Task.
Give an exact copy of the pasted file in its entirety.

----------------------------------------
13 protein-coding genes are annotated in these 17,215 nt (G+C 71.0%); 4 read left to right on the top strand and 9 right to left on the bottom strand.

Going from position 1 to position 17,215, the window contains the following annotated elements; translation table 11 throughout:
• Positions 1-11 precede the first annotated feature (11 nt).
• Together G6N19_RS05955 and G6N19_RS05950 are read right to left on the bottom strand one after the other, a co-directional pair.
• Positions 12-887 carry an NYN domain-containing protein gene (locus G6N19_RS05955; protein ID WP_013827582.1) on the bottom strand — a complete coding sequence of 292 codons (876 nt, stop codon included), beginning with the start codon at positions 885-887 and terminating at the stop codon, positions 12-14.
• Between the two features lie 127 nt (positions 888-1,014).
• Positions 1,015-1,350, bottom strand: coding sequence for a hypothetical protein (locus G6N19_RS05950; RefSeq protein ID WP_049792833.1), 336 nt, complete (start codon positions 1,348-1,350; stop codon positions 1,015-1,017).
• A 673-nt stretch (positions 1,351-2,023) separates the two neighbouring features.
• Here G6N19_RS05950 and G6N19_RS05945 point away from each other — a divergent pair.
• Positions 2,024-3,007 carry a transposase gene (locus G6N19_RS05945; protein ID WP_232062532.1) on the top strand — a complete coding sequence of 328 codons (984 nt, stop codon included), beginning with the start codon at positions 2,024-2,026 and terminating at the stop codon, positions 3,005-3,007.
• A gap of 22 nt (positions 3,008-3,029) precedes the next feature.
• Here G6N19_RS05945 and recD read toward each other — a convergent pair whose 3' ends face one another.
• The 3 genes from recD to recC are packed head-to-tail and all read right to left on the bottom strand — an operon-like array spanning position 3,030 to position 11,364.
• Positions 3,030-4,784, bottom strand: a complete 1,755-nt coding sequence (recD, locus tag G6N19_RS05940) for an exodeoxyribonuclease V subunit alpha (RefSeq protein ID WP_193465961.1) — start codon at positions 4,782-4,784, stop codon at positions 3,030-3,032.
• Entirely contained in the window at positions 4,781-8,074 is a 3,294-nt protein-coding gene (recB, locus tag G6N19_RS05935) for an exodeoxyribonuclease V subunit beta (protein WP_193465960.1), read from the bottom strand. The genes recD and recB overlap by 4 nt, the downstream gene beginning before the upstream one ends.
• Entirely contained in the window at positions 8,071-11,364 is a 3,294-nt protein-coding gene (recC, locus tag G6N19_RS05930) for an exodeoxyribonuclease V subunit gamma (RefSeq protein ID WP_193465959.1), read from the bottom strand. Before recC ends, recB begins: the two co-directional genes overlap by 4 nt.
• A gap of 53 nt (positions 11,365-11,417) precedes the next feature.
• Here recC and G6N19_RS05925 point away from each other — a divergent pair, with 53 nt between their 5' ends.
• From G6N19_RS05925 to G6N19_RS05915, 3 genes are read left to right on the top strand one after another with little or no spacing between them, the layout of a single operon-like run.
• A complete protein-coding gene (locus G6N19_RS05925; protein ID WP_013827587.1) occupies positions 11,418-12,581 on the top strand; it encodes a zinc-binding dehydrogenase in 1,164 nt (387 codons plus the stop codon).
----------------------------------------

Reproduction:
13 protein-coding genes are annotated in these 17,215 nt (G+C 71.0%); 4 read left to right on the top strand and 9 right to left on the bottom strand.

Going from position 1 to position 17,215, the window contains the following annotated elements; translation table 11 throughout:
• Positions 1-11 precede the first annotated feature (11 nt).
• Together G6N19_RS05955 and G6N19_RS05950 are read right to left on the bottom strand one after the other, a co-directional pair.
• Positions 12-887 carry an NYN domain-containing protein gene (locus G6N19_RS05955; protein ID WP_013827582.1) on the bottom strand — a complete coding sequence of 292 codons (876 nt, stop codon included), beginning with the start codon at positions 885-887 and terminating at the stop codon, positions 12-14.
• Between the two features lie 127 nt (positions 888-1,014).
• Positions 1,015-1,350, bottom strand: coding sequence for a hypothetical protein (locus G6N19_RS05950; RefSeq protein ID WP_049792833.1), 336 nt, complete (start codon positions 1,348-1,350; stop codon positions 1,015-1,017).
• A 673-nt stretch (positions 1,351-2,023) separates the two neighbouring features.
• Here G6N19_RS05950 and G6N19_RS05945 point away from each other — a divergent pair.
• Positions 2,024-3,007 carry a transposase gene (locus G6N19_RS05945; protein ID WP_232062532.1) on the top strand — a complete coding sequence of 328 codons (984 nt, stop codon included), beginning with the start codon at positions 2,024-2,026 and terminating at the stop codon, positions 3,005-3,007.
• A gap of 22 nt (positions 3,008-3,029) precedes the next feature.
• Here G6N19_RS05945 and recD read toward each other — a convergent pair whose 3' ends face one another.
• The 3 genes from recD to recC are packed head-to-tail and all read right to left on the bottom strand — an operon-like array spanning position 3,030 to position 11,364.
• Positions 3,030-4,784, bottom strand: a complete 1,755-nt coding sequence (recD, locus tag G6N19_RS05940) for an exodeoxyribonuclease V subunit alpha (RefSeq protein ID WP_193465961.1) — start codon at positions 4,782-4,784, stop codon at positions 3,030-3,032.
• Entirely contained in the window at positions 4,781-8,074 is a 3,294-nt protein-coding gene (recB, locus tag G6N19_RS05935) for an exodeoxyribonuclease V subunit beta (protein WP_193465960.1), read from the bottom strand. The genes recD and recB overlap by 4 nt, the downstream gene beginning before the upstream one ends.
• Entirely contained in the window at positions 8,071-11,364 is a 3,294-nt protein-coding gene (recC, locus tag G6N19_RS05930) for an exodeoxyribonuclease V subunit gamma (RefSeq protein ID WP_193465959.1), read from the bottom strand. Before recC ends, recB begins: the two co-directional genes overlap by 4 nt.
• A gap of 53 nt (positions 11,365-11,417) precedes the next feature.
• Here recC and G6N19_RS05925 point away from each other — a divergent pair, with 53 nt between their 5' ends.
• From G6N19_RS05925 to G6N19_RS05915, 3 genes are read left to right on the top strand one after another with little or no spacing between them, the layout of a single operon-like run.
• A complete protein-coding gene (locus G6N19_RS05925; protein ID WP_013827587.1) occupies positions 11,418-12,581 on the top strand; it encodes a zinc-binding dehydrogenase in 1,164 nt (387 codons plus the stop codon).